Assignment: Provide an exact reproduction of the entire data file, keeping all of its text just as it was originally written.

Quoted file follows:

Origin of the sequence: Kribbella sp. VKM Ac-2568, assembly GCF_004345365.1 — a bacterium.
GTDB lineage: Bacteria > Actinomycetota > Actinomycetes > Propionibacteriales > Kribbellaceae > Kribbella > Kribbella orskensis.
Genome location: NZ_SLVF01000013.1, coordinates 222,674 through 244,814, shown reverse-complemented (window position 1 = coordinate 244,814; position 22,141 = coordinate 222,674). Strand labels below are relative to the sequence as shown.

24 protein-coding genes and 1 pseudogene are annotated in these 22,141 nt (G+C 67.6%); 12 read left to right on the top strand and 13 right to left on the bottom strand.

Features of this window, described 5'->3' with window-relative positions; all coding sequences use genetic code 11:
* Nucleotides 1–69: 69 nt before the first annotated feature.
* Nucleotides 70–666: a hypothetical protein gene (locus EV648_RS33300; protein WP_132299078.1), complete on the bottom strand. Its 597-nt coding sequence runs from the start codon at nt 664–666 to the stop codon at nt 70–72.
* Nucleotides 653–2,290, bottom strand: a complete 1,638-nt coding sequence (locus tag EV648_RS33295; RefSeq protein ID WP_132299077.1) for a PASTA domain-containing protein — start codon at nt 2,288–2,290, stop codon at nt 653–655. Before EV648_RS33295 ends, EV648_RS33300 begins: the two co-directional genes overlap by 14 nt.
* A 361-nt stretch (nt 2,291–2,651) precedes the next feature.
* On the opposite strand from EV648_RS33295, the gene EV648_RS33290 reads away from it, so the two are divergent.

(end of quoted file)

Origin of the sequence: Kribbella sp. VKM Ac-2568, assembly GCF_004345365.1 — a bacterium.
GTDB lineage: Bacteria > Actinomycetota > Actinomycetes > Propionibacteriales > Kribbellaceae > Kribbella > Kribbella orskensis.
Genome location: NZ_SLVF01000013.1, coordinates 222,674 through 244,814, shown reverse-complemented (window position 1 = coordinate 244,814; position 22,141 = coordinate 222,674). Strand labels below are relative to the sequence as shown.

24 protein-coding genes and 1 pseudogene are annotated in these 22,141 nt (G+C 67.6%); 12 read left to right on the top strand and 13 right to left on the bottom strand.

Features of this window, described 5'->3' with window-relative positions; all coding sequences use genetic code 11:
* Nucleotides 1–69: 69 nt before the first annotated feature.
* Nucleotides 70–666: a hypothetical protein gene (locus EV648_RS33300; protein WP_132299078.1), complete on the bottom strand. Its 597-nt coding sequence runs from the start codon at nt 664–666 to the stop codon at nt 70–72.
* Nucleotides 653–2,290, bottom strand: a complete 1,638-nt coding sequence (locus tag EV648_RS33295; RefSeq protein ID WP_132299077.1) for a PASTA domain-containing protein — start codon at nt 2,288–2,290, stop codon at nt 653–655. Before EV648_RS33295 ends, EV648_RS33300 begins: the two co-directional genes overlap by 14 nt.
* A 361-nt stretch (nt 2,291–2,651) precedes the next feature.
* On the opposite strand from EV648_RS33295, the gene EV648_RS33290 reads away from it, so the two are divergent.